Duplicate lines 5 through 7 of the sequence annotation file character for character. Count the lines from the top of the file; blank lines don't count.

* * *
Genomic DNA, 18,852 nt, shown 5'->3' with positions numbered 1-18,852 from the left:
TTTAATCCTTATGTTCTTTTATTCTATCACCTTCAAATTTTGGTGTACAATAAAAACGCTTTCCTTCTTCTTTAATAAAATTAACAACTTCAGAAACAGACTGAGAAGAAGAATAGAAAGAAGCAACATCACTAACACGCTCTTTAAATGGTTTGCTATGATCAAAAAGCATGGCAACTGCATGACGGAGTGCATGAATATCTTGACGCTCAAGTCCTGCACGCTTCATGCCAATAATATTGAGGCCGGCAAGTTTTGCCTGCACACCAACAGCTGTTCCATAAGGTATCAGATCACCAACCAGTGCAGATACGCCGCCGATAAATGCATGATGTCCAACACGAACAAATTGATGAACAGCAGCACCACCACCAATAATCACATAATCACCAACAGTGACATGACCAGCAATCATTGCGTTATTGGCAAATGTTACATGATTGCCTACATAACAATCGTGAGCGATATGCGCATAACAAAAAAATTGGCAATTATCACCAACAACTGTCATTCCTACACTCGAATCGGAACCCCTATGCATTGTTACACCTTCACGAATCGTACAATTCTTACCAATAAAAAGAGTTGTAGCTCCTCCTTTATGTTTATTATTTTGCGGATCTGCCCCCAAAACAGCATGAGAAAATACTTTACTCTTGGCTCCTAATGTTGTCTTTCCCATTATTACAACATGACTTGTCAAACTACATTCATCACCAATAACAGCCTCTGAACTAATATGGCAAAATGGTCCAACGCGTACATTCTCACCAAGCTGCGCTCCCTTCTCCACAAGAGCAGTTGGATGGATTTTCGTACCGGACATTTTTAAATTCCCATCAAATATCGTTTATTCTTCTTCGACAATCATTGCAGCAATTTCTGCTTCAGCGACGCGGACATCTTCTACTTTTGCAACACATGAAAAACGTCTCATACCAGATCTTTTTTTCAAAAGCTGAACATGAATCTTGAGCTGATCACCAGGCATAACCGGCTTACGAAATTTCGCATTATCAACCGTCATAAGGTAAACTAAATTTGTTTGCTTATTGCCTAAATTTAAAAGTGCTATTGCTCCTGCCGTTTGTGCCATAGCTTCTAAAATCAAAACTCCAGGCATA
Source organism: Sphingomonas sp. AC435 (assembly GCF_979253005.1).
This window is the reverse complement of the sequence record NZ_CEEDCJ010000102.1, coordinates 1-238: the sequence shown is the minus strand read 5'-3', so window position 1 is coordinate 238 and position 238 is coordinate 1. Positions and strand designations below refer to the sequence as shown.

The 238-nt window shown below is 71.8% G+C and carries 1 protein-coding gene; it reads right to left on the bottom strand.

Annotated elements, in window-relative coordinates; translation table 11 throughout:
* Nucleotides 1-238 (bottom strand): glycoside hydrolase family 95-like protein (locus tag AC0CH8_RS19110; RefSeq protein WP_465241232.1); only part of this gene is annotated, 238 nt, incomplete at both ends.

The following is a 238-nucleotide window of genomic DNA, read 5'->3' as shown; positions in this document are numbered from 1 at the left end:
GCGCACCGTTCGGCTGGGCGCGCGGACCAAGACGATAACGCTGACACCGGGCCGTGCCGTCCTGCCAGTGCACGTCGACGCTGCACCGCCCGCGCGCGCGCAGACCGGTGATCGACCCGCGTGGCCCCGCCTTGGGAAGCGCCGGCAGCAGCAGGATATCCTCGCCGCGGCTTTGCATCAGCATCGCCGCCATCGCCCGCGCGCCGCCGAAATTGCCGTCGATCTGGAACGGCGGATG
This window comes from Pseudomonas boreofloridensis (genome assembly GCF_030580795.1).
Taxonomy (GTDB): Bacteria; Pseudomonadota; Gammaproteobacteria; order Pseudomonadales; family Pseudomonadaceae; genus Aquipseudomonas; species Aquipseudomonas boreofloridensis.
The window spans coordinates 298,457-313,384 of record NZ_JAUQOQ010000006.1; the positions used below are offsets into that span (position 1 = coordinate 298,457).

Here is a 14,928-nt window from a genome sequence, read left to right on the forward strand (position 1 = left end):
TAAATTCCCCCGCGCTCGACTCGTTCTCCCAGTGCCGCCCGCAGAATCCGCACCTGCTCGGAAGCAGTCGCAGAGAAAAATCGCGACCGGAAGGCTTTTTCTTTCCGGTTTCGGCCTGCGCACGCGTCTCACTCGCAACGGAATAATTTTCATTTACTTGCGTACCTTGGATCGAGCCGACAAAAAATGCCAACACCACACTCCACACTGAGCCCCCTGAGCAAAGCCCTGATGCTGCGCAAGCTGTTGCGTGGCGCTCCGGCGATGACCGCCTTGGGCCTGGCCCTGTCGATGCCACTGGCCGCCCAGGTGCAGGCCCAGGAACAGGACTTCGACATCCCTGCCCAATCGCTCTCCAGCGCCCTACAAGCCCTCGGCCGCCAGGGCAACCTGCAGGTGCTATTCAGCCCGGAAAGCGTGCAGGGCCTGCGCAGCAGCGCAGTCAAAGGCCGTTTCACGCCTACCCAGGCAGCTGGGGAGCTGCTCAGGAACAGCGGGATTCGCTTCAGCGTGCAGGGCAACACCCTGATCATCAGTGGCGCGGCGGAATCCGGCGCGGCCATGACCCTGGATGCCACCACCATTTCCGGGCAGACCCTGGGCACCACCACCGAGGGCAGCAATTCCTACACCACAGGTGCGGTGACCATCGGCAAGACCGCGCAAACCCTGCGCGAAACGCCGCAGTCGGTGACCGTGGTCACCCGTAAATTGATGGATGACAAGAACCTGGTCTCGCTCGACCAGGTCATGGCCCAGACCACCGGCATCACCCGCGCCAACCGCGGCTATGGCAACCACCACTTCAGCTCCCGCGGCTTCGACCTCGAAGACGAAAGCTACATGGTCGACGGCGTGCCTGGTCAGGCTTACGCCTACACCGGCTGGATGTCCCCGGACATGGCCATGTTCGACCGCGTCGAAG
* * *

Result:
The 238-nt window shown below is 71.8% G+C and carries 1 protein-coding gene; it reads right to left on the bottom strand.

Annotated elements, in window-relative coordinates; translation table 11 throughout:
* Nucleotides 1-238 (bottom strand): glycoside hydrolase family 95-like protein (locus tag AC0CH8_RS19110; RefSeq protein WP_465241232.1); only part of this gene is annotated, 238 nt, incomplete at both ends.